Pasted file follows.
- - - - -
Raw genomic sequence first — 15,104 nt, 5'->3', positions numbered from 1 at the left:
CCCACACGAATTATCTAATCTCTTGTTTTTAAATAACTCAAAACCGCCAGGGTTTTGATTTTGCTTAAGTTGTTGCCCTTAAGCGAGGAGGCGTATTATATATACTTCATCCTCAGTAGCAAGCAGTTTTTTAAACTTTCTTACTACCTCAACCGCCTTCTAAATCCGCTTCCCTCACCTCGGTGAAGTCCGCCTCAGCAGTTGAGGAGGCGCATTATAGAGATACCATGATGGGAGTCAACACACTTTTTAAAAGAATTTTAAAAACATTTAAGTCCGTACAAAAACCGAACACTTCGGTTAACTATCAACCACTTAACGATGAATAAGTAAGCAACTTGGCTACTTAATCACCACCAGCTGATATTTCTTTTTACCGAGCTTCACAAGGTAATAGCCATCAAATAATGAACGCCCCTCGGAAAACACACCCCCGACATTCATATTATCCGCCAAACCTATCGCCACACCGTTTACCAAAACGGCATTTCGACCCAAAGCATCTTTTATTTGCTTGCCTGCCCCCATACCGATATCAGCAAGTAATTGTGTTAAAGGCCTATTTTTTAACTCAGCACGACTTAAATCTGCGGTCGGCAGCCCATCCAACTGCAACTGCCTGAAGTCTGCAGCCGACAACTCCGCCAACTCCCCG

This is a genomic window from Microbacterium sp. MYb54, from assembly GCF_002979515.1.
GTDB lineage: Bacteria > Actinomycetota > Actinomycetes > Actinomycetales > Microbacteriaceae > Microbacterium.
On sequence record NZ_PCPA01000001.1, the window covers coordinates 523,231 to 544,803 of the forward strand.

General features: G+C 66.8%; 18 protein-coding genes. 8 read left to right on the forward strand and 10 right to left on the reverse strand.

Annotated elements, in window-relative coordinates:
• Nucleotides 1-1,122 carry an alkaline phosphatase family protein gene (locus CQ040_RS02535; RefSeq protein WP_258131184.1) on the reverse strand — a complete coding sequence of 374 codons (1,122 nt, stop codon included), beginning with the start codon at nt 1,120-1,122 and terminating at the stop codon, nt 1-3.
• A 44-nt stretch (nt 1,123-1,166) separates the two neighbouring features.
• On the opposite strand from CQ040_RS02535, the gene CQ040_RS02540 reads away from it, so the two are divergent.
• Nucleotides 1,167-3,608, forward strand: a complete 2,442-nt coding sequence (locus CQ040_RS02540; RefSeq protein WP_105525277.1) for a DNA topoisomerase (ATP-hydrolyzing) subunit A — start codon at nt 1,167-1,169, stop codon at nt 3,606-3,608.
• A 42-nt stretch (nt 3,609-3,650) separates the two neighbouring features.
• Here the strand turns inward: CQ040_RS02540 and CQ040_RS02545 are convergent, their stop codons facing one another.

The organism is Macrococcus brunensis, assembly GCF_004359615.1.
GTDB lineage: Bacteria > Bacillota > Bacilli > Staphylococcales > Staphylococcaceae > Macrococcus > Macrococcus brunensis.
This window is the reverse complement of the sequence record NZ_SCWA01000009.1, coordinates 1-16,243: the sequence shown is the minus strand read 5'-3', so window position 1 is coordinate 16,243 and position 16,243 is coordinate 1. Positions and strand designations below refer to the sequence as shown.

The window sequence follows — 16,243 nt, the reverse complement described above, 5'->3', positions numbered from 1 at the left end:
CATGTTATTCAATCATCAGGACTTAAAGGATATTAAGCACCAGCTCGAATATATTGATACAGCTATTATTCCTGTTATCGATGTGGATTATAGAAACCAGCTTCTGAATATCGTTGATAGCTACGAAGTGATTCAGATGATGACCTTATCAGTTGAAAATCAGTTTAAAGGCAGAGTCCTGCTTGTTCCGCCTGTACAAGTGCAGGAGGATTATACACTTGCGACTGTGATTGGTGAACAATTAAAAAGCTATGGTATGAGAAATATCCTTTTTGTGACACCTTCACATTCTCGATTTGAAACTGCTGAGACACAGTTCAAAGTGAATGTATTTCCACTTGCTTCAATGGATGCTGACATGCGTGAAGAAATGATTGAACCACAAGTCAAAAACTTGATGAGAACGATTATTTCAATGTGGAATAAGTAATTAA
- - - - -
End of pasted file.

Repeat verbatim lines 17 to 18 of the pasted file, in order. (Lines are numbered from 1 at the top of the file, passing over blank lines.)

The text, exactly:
The window sequence follows — 16,243 nt, the reverse complement described above, 5'->3', positions numbered from 1 at the left end:
CATGTTATTCAATCATCAGGACTTAAAGGATATTAAGCACCAGCTCGAATATATTGATACAGCTATTATTCCTGTTATCGATGTGGATTATAGAAACCAGCTTCTGAATATCGTTGATAGCTACGAAGTGATTCAGATGATGACCTTATCAGTTGAAAATCAGTTTAAAGGCAGAGTCCTGCTTGTTCCGCCTGTACAAGTGCAGGAGGATTATACACTTGCGACTGTGATTGGTGAACAATTAAAAAGCTATGGTATGAGAAATATCCTTTTTGTGACACCTTCACATTCTCGATTTGAAACTGCTGAGACACAGTTCAAAGTGAATGTATTTCCACTTGCTTCAATGGATGCTGACATGCGTGAAGAAATGATTGAACCACAAGTCAAAAACTTGATGAGAACGATTATTTCAATGTGGAATAAGTAATTAA